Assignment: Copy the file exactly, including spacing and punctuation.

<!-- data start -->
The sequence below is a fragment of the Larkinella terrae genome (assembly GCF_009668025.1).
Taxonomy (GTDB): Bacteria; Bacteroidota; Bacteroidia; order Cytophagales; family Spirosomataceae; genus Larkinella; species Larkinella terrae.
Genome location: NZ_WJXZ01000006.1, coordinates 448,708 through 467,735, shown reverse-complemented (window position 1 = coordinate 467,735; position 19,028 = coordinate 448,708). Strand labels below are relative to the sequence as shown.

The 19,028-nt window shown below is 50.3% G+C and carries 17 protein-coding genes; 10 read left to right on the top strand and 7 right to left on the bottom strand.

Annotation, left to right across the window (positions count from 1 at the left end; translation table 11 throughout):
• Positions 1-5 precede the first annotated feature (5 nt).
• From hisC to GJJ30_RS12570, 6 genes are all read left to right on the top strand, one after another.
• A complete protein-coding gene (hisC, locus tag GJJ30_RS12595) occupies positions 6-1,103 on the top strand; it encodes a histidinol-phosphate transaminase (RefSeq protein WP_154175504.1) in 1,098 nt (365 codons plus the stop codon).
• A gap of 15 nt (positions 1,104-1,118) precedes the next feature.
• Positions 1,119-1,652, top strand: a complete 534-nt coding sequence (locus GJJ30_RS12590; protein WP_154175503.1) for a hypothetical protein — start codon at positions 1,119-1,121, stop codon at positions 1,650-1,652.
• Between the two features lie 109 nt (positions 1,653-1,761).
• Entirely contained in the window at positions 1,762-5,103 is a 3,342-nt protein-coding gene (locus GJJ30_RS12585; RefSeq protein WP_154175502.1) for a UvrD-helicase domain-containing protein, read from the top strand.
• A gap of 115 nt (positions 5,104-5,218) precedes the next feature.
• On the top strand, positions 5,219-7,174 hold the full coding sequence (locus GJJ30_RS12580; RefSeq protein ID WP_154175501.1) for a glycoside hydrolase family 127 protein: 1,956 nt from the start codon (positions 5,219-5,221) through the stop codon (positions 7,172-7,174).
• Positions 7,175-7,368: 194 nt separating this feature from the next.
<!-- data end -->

The sequence below is a fragment of the Larkinella terrae genome (assembly GCF_009668025.1).
Taxonomy (GTDB): Bacteria; Bacteroidota; Bacteroidia; order Cytophagales; family Spirosomataceae; genus Larkinella; species Larkinella terrae.
Genome location: NZ_WJXZ01000006.1, coordinates 448,708 through 467,735, shown reverse-complemented (window position 1 = coordinate 467,735; position 19,028 = coordinate 448,708). Strand labels below are relative to the sequence as shown.

The 19,028-nt window shown below is 50.3% G+C and carries 17 protein-coding genes; 10 read left to right on the top strand and 7 right to left on the bottom strand.

Annotation, left to right across the window (positions count from 1 at the left end; translation table 11 throughout):
• Positions 1-5 precede the first annotated feature (5 nt).
• From hisC to GJJ30_RS12570, 6 genes are all read left to right on the top strand, one after another.
• A complete protein-coding gene (hisC, locus tag GJJ30_RS12595) occupies positions 6-1,103 on the top strand; it encodes a histidinol-phosphate transaminase (RefSeq protein WP_154175504.1) in 1,098 nt (365 codons plus the stop codon).
• A gap of 15 nt (positions 1,104-1,118) precedes the next feature.
• Positions 1,119-1,652, top strand: a complete 534-nt coding sequence (locus GJJ30_RS12590; protein WP_154175503.1) for a hypothetical protein — start codon at positions 1,119-1,121, stop codon at positions 1,650-1,652.
• Between the two features lie 109 nt (positions 1,653-1,761).
• Entirely contained in the window at positions 1,762-5,103 is a 3,342-nt protein-coding gene (locus GJJ30_RS12585; RefSeq protein WP_154175502.1) for a UvrD-helicase domain-containing protein, read from the top strand.
• A gap of 115 nt (positions 5,104-5,218) precedes the next feature.
• On the top strand, positions 5,219-7,174 hold the full coding sequence (locus GJJ30_RS12580; RefSeq protein ID WP_154175501.1) for a glycoside hydrolase family 127 protein: 1,956 nt from the start codon (positions 5,219-5,221) through the stop codon (positions 7,172-7,174).
• Positions 7,175-7,368: 194 nt separating this feature from the next.